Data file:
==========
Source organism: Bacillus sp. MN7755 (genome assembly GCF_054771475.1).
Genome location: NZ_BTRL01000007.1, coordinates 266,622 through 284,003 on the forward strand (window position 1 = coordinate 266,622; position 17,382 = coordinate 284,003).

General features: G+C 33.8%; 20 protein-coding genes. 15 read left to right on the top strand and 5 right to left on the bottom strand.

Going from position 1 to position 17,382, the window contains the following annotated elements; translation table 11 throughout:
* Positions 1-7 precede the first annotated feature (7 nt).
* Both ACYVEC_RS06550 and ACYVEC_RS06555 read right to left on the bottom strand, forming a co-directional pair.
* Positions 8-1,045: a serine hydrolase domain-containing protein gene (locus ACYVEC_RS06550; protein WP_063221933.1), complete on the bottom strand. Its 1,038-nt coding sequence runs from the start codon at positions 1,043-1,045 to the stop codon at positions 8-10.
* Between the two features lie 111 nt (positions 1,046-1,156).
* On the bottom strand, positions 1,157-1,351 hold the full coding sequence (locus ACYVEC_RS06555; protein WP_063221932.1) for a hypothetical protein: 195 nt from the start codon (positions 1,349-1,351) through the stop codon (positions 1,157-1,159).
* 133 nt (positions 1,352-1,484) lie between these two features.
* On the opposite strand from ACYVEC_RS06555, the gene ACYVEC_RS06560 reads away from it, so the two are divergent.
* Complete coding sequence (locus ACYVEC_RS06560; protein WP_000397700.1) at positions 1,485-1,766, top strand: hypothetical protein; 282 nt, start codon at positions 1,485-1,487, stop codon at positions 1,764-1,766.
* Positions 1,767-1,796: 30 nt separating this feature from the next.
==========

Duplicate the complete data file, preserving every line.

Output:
Source organism: Bacillus sp. MN7755 (genome assembly GCF_054771475.1).
Genome location: NZ_BTRL01000007.1, coordinates 266,622 through 284,003 on the forward strand (window position 1 = coordinate 266,622; position 17,382 = coordinate 284,003).

General features: G+C 33.8%; 20 protein-coding genes. 15 read left to right on the top strand and 5 right to left on the bottom strand.

Going from position 1 to position 17,382, the window contains the following annotated elements; translation table 11 throughout:
* Positions 1-7 precede the first annotated feature (7 nt).
* Both ACYVEC_RS06550 and ACYVEC_RS06555 read right to left on the bottom strand, forming a co-directional pair.
* Positions 8-1,045: a serine hydrolase domain-containing protein gene (locus ACYVEC_RS06550; protein WP_063221933.1), complete on the bottom strand. Its 1,038-nt coding sequence runs from the start codon at positions 1,043-1,045 to the stop codon at positions 8-10.
* Between the two features lie 111 nt (positions 1,046-1,156).
* On the bottom strand, positions 1,157-1,351 hold the full coding sequence (locus ACYVEC_RS06555; protein WP_063221932.1) for a hypothetical protein: 195 nt from the start codon (positions 1,349-1,351) through the stop codon (positions 1,157-1,159).
* 133 nt (positions 1,352-1,484) lie between these two features.
* On the opposite strand from ACYVEC_RS06555, the gene ACYVEC_RS06560 reads away from it, so the two are divergent.
* Complete coding sequence (locus ACYVEC_RS06560; protein WP_000397700.1) at positions 1,485-1,766, top strand: hypothetical protein; 282 nt, start codon at positions 1,485-1,487, stop codon at positions 1,764-1,766.
* Positions 1,767-1,796: 30 nt separating this feature from the next.